Rating: (2.5 stars)
A new documentary about the late journalist Mike Wallace opens with Wallace interviewing former Fox News host Bill O’Reilly. When confronted about his pugnacious on-air style, O’Reilly points out that Wallace’s question is like the pot calling the kettle black. “If you don’t like me,” O’Reilly huffs, “you’re responsible.”
That’s the big takeaway of “Mike Wallace Is Here,” a watchable if by the book retrospective of the career of the newsman most famous for his hard-hitting interviews and exposés on the CBS newsmagazine “60 Minutes.” The film closes with a montage of some of Wallace’s interviews from that show and others — clips of which are also sprinkled throughout the film — and it’s pretty impressive. The list includes such marquee names as Malcolm X, Salvador Dali, Johnny Carson, Donald Trump and Vladimir Putin, as well as a Ku Klux Klan official and a soldier who participated in the infamous My Lai Massacre.
“Mike Wallace” is mostly a greatest hits reel, with the subtext being this message: Wallace, who died in 2012, was instrumental in the rise of personality journalism (“personality” being a euphemism for something bordering on nastiness). In clips of a 1991 Barbra Streisand interview, for instance, the singer complains mightily about what a jerk Wallace is, but it’s hard to tell how serious she is, given the smile on her face.
Other thematic threads woven into the film include the evolution of the TV newsmagazine and the power of television to shape opinion — both of the audience and the reporter. Wallace, who covered the Vietnam War, tells us that he, like many Americans, went in a “hawk” but came out opposed to America’s involvement in that conflict. On a more troubling note, the film by Avi Belkin (which was nominated for a Grand Jury Prize at Sundance) suggests that Wallace’s 1979 interview with Ayatollah Khomeini contained an incitement to violence against Anwar Sadat that led directly to the assassination of the Egyptian president.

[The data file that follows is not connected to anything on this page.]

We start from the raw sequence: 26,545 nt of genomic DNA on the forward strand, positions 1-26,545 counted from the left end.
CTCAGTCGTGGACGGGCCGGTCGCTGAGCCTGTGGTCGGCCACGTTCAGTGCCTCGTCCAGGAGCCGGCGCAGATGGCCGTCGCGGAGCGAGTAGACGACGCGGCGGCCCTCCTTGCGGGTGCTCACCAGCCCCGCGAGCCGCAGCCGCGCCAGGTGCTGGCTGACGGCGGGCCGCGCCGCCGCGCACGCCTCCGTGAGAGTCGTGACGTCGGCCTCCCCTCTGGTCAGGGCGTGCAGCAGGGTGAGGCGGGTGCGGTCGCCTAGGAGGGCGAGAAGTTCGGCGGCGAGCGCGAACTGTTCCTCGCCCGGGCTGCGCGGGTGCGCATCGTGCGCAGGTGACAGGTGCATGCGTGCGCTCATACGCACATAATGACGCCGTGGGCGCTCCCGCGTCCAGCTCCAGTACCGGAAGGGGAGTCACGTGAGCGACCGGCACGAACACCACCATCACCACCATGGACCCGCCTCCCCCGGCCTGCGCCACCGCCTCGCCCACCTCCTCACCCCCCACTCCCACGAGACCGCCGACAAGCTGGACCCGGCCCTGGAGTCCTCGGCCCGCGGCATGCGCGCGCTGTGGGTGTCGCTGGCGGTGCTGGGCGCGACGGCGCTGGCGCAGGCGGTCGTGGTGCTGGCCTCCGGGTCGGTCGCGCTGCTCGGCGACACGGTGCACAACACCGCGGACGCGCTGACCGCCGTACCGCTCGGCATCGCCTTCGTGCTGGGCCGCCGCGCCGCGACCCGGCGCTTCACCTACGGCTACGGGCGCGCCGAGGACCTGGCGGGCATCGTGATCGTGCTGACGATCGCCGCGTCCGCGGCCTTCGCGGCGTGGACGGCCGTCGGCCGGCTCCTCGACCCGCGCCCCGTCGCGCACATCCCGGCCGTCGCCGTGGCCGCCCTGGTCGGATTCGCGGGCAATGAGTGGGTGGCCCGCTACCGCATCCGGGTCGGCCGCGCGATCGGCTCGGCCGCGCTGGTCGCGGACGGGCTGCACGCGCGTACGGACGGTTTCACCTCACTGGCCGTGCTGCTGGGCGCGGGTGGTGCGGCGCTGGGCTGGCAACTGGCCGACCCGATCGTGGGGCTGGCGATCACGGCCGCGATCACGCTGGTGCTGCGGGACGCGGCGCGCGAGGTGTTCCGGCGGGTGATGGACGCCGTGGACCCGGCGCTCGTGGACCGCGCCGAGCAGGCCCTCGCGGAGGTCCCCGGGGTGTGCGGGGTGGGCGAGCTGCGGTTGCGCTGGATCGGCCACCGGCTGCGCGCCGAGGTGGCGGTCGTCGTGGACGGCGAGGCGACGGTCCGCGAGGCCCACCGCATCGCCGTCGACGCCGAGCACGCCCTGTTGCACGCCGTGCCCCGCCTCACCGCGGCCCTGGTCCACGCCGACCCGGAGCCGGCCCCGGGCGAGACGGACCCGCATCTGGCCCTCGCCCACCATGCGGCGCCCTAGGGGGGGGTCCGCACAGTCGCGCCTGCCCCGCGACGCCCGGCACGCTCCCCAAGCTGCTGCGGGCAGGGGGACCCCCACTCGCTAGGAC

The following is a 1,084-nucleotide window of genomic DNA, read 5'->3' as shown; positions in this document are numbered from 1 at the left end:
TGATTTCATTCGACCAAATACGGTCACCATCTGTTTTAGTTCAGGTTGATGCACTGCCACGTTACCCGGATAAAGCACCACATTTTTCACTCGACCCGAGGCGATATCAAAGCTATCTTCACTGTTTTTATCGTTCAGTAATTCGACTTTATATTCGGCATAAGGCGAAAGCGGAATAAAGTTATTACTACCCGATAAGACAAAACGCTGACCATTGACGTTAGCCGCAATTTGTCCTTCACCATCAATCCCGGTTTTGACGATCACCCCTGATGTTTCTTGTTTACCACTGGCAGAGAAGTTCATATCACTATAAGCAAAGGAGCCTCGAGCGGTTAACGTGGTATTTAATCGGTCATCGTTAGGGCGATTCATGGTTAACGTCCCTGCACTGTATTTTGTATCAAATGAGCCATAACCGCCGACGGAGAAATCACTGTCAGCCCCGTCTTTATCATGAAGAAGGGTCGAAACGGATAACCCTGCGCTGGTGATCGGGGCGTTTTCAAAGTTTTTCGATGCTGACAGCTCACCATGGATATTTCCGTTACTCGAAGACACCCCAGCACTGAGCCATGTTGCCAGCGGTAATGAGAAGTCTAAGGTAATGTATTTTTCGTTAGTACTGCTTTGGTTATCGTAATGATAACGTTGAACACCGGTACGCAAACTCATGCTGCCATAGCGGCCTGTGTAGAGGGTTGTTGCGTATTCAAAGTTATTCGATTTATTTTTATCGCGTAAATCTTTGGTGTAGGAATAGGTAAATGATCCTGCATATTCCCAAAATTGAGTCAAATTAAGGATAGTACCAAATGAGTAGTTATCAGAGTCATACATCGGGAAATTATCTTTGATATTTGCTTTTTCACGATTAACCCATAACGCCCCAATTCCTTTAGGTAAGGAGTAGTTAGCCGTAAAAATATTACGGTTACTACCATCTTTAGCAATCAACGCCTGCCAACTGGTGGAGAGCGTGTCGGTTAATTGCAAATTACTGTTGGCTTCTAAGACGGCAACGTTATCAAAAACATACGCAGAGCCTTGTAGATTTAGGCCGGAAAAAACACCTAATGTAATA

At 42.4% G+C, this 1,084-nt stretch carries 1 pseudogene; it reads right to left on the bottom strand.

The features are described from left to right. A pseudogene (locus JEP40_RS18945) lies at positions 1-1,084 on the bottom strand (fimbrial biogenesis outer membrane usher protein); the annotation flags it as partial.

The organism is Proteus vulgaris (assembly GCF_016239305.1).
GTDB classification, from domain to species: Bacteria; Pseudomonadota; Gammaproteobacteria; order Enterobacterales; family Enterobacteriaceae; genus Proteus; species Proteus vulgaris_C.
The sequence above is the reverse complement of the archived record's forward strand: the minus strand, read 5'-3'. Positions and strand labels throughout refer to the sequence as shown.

One of the most interesting episodes covered by the film is the scandal surrounding a 1996 “60 Minutes” interview with Jeffrey Wigand, a whistleblowing Big Tobacco executive, that was initially pulled from the air by CBS after Wigand’s former employer, Brown & Williamson, threatened a multibillion-dollar lawsuit. (The story was the subject of the Oscar-nominated 1999 feature film “The Insider,” starring Russell Crowe as Wigand and Christopher Plummer as Wallace.)
The report, which ultimately aired, is worth revisiting for what it reminds us about the power of newsmakers to stifle journalism — or at least try to — and how important it is for journalists to fight back. But it’s also a telling personal moment, because it opens the door to a discussion of Wallace’s struggles with depression and suicidal thoughts.
It’s the one moment in “Mike Wallace Is Here” at which we most clearly see and feel the presence of the man, and not just the fighter in front of the camera.
PG-13. At Landmark’s E Street Cinema and the Cinema Arts Theatre. Contains mature thematic material, some violent images, strong language and smoking. 90 minutes.